The theme of this years FT Summit, What Price Luxury?, was designed by fashion editor, Vanessa Friedman, to address the ‘not-publicly-sexy, but internally fascinating conversations’ that have never been more relevant to luxury executives.
Over twelve sessions, luxury brand CEO’s, asset managers, commodities experts, journalists and even lawyers, ran the gauntlet of macroeconomics, licensing, pricing, currency and counterfeiting, with particularly timely conversations about the Chinese economy, mergers & acquisitions and how the internet and social media are impacting all of the above.
Here we present the first in our series of round-ups, exploring the insights and strategies shared when Thierry Andretta (Lanvin), Lionel Breton (Martell Mumm Perrier-Jouët), Frederick Lukoff (Stella McCartney), Adrianne Shapira (Goldman Sachs) and Vanessa Friedman (FT) discussed Licensing vs Collaboration: The Economics of Brand Penetration.
“ Adrianne Shapira: brands that buy back licenses regain control of their customer, image and growth ”
When it came to the issue of licensing vs collaboration, there was an undeniable consensus that the days of the license are over. Lanvin CEO, Thierry Andretta, revealed the only existing licenses in operation for Lanvin, are currently Korea and Japan, and ideally, he would like these to be bought back by the business in the coming years.
Adrianne Shapira, MD global investment research at Goldman Sachs, cited the success of Ralph Lauren as a case for the importance of re-acquiring licenses. A move successfully executed by Burberry in July 2010, when Angela Ahrendts spearheaded the buyback of 50 stores in 30 cities from Chinese trading partner Kwok Hang Holdings. Whilst the deal may have cost Burberry £70 million, their operating revenue of £1.5 billion this year surely justifies the price.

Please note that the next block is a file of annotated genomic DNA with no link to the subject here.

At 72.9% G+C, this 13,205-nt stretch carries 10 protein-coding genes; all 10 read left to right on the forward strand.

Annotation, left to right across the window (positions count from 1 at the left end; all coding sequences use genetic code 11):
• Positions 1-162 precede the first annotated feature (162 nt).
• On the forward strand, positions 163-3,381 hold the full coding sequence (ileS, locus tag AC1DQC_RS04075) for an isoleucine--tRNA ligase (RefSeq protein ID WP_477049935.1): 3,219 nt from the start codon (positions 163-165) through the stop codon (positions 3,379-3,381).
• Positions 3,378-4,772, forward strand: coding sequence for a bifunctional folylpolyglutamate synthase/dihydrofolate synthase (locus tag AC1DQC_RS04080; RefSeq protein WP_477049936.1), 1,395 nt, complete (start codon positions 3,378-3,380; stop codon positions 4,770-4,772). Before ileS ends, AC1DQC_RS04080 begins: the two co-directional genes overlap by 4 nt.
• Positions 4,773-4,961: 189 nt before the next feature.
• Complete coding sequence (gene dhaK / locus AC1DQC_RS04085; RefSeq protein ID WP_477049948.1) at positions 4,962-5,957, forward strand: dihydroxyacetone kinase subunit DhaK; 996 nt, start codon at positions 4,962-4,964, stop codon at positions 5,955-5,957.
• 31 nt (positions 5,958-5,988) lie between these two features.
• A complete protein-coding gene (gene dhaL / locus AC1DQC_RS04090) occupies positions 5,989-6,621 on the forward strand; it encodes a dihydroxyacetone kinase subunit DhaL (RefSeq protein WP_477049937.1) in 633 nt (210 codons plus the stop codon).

Mr Andretta went on to elaborate that he would consider franchising as a way to enter particularly foreign or unchartered markets, but stressed that this would only be considered if Lanvin were to have total and absolute control of image and operations. As the discussion continued, it became clear that the current ‘best practice’ thinking for luxury brands, is to own, control and financially benefit, from brand owned stores.
“ Thierry Andretta: collaboration only if it’s right, licensing no. we want to control our destiny ”
As licensing experiences a dive in popularity, collaboration has shown itself to be a formidable tool in the game of brand awareness and market extension. Of particular interest were three growth strategies, driven by collaboration, that have allowed Stella McCartney to move into new geographical markets and spaces.
CEO Frederick Lukoff cited examples of hi-low collaborations in Australia (Target) and Brazil (C&A;), as a way to penetrate new geographical markets with low brand awareness, where the more expensive mainline might not yet be viable. Secondly he highlighted Adidas by Stella McCartney, not only as a way for the brand to credibly penetrate a new category and provide an on-going revenue stream, but also to fill a niche market gap for technically advanced sportswear that has been fashionably designed.
Finally he noted the evolution between Stella’s collaboration with the Gap for children’s wear and the recent launch of Stella McCartney Kids, where the brand initially leveraged their collaboration with US giant retailer, to better understand the manufacturing and market for kids. Reconnaissance if you will.
However the most important piece of advice Mr Lukoff could offer, was to go into collaborations ‘with a full divorce mentality’, with extensive contracts to cover every aspect of the project. He went on to explain that Stella McCartney never cedes control of design, communications or distribution, and that kicking off contract negotiations with potential partners, was a great way to determine the seriousness of a relationship.
We look forward to sharing many more key insights from the summit and it’s speakers in the coming weeks.
“ Frederick Lukoff: we go into collaborations with a full divorce mentality ”